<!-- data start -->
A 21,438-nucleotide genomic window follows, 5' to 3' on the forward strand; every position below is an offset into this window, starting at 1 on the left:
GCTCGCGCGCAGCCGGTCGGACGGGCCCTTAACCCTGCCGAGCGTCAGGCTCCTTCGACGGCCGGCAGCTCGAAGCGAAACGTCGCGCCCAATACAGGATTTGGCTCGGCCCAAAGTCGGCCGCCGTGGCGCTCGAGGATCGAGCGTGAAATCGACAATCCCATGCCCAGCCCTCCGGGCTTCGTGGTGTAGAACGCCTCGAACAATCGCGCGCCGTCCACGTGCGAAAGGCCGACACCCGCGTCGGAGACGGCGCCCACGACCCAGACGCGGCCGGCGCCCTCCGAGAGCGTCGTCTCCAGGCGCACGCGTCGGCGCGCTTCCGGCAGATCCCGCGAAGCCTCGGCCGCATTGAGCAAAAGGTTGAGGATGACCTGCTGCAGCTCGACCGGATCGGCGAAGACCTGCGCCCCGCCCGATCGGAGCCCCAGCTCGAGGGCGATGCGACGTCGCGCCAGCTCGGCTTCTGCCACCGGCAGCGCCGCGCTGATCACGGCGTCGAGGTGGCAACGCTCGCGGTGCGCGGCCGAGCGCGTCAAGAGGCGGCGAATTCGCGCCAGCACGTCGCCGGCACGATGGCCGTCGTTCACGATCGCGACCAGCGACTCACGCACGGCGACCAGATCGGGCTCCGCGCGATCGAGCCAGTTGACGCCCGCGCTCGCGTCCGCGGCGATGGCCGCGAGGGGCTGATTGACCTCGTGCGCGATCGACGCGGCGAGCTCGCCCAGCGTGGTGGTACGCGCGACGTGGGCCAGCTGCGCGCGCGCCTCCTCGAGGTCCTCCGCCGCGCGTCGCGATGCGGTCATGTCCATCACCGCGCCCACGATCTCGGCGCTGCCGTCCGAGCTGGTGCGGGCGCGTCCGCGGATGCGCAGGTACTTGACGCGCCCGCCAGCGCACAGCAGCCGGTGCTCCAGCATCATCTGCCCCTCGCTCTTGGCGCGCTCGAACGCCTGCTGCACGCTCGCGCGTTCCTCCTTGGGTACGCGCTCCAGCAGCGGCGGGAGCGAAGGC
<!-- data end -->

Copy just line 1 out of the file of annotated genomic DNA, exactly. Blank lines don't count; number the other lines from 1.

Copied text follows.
A 21,438-nucleotide genomic window follows, 5' to 3' on the forward strand; every position below is an offset into this window, starting at 1 on the left: